The 10 biggest losers in the S&P 500 this year have seen $1.6 trillion in market value erased

Traders work on the floor of the New York Stock Exchange (NYSE) in New York City, U.S., July 14, 2016.  REUTERS/Brendan McDermid
Traders work on the floor of the NYSE.Thomson Reuters
  • In a losing year for US stocks, here are the 10 biggest percentage decliners on the S&P 500.

  • Meta, Tesla, and Match made the cut as their shares veered toward losses of more than 60% each.

  • The 10 largest S&P 500 stock losers wiped out $1.6 trillion in market value.

Equity investors are no doubt eager to usher out 2022 after a turbulent year of sharp losses.

Shaped greatly by Russia's war in Ukraine and central banks responding to soaring inflation with massive rate hikes, the relatively risky asset class was dragged into a bear market. The S&P 500 was on course to fall about 20%, and the Nasdaq Composite was looking at a decline of more than 30%.

Looking at the carnage another way, about 70% of companies on the S&P 500 were logging negative returns as 2022 wraps up.

Large-cap tech stocks including Apple and Amazon were beaten down as higher borrowing costs weigh on the value of future profits. With recession fears ramping up, high-profile tech companies including Meta and Microsoft combined have laid off thousands of workers.

The 10 S&P 500 companies that have experienced the largest stock-price declines heading into the end of 2022 have wiped out a combined market value of more than $1.6 trillion.

Here are the benchmark index's 10 biggest losers in 2022 on a percentage basis.

10. PayPal 

Previews of the new rewards section of the PayPal app interface.
Previews of the new rewards section of the PayPal app interface.

The interface of the PayPal app's new rewards section.PayPal

Ticker: PYPL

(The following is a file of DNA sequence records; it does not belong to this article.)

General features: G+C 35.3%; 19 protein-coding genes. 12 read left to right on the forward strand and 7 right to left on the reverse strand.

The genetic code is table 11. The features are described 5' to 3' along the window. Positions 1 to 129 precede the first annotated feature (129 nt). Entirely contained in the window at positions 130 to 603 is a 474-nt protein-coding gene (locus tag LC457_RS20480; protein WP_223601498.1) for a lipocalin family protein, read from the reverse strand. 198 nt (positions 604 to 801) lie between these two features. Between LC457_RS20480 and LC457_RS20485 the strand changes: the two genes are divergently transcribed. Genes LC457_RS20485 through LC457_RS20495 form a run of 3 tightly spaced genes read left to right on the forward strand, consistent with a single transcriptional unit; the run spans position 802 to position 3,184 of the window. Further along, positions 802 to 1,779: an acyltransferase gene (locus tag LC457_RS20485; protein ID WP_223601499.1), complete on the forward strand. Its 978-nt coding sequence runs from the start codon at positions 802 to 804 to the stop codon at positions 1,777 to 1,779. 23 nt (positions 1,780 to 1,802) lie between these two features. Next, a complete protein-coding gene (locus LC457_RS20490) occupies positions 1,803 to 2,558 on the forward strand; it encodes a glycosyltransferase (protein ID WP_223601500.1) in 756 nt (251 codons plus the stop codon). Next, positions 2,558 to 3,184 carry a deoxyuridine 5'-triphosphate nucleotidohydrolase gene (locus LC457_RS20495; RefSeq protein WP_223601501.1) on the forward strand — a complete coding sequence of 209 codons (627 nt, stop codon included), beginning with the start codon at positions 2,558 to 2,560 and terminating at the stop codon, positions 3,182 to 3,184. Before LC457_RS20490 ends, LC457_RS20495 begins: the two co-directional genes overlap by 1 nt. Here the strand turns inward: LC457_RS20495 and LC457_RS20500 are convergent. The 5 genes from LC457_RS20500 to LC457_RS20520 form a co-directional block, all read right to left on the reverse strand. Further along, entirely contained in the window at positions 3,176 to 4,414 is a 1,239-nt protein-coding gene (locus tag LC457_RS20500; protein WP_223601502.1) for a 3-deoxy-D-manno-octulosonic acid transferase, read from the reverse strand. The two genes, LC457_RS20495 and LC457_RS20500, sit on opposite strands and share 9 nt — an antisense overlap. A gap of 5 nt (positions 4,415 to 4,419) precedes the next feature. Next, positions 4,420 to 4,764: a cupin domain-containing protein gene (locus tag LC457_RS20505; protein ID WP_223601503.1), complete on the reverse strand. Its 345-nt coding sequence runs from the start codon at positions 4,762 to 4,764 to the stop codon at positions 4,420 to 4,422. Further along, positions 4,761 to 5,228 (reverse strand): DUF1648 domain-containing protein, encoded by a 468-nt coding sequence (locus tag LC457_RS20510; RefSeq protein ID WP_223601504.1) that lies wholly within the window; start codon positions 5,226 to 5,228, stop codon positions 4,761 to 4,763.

YTD Performance: -63.4%
Market Value Decline: $142.49 billion

Like many tech companies, the digital payments processor is seeing a slowdown after a pandemic boom. Net new accounts in the third quarter increased by 2.9 million compared with 13.3 million in the year-ago period. CEO Dan Schulman told analysts the macro environment looks difficult in part with inflationary pressures in Europe and in the US, and a potentially shallow recession in the US. The shares popped higher earlier in December, however, after Schulman reportedly said fourth-quarter per-share earnings were tracking "slightly ahead" of its expectations.

9. V.F. Corp.


The North Face
The North Face


Ticker: VFC
YTD Performance: - 64.4%
Market Value Decline: $18.6 billion

The company behind The North Face, Supreme, Vans and other apparel labels rounded off a rough year for its stock with the unexpected departure of Steve Randle as CEO. The Denver-based company said this year it's been navigating through a "more disrupted global marketplace," pockmarked by COVID-related issues in China and consumers facing economic uncertainty.

8. Signature Bank 

2022 stock chart of Signature Bank's share-price performance.
2022 stock chart of Signature Bank's share-price performance.Insider

Ticker: SBNY 
YTD Performance: -64.5%
Market Value Decline: $12.4 billion

"We are not just a crypto bank and we want that to come across loud and clear," CEO Joe DePaolo reportedly said at a Goldman Sachs investor conference this month.

The bank's shares have been hit as the so-called crypto winter has slashed the cryptocurrency market's value from its high of more than $1 trillion and crypto deposits at the bank have declined. Signature anounced plans to reduce crypto-related deposits by $8 billion to $10 billion. The stock did rise on the mid-November day that Signature said its deposit relationship with collapsed crypto exchange FTX was less than 0.1% of its overall deposits.

7. Meta Platforms

Mark Zuckerberg at Facebook's first ever retail location Meta Store
Mark Zuckerberg at Facebook's first ever retail location Meta Store

Mark Zuckerberg at Facebook's first ever Meta StoreFacebook/Meta

Ticker: META
YTD Performance: -64.9%
Market Value Decline: $611.17 billion

Investors have largely pushed back on CEO and major shareholder Mark Zuckerberg's metaverse ambitions that led to the company's rebranding from Facebook last year. Its Reality Labs unit centered on virtual-world technology has lost nearly $20 billion since last year. One prominent investor has called on Meta to cut back on its Reality Labs investment.

Well aware of the backlash, Zuckerberg recently said 80% of Meta's investments are still directed to its core social media business. The drop in Meta's valuation has sliced more than $80 billion off of Zuckerberg's vast wealth, which recently stood at more than $44 billion.

6. Tesla 

Tesla Motors CEO Elon Musk speaks to the media next to its Model S in Hong Kong on January 25, 2016.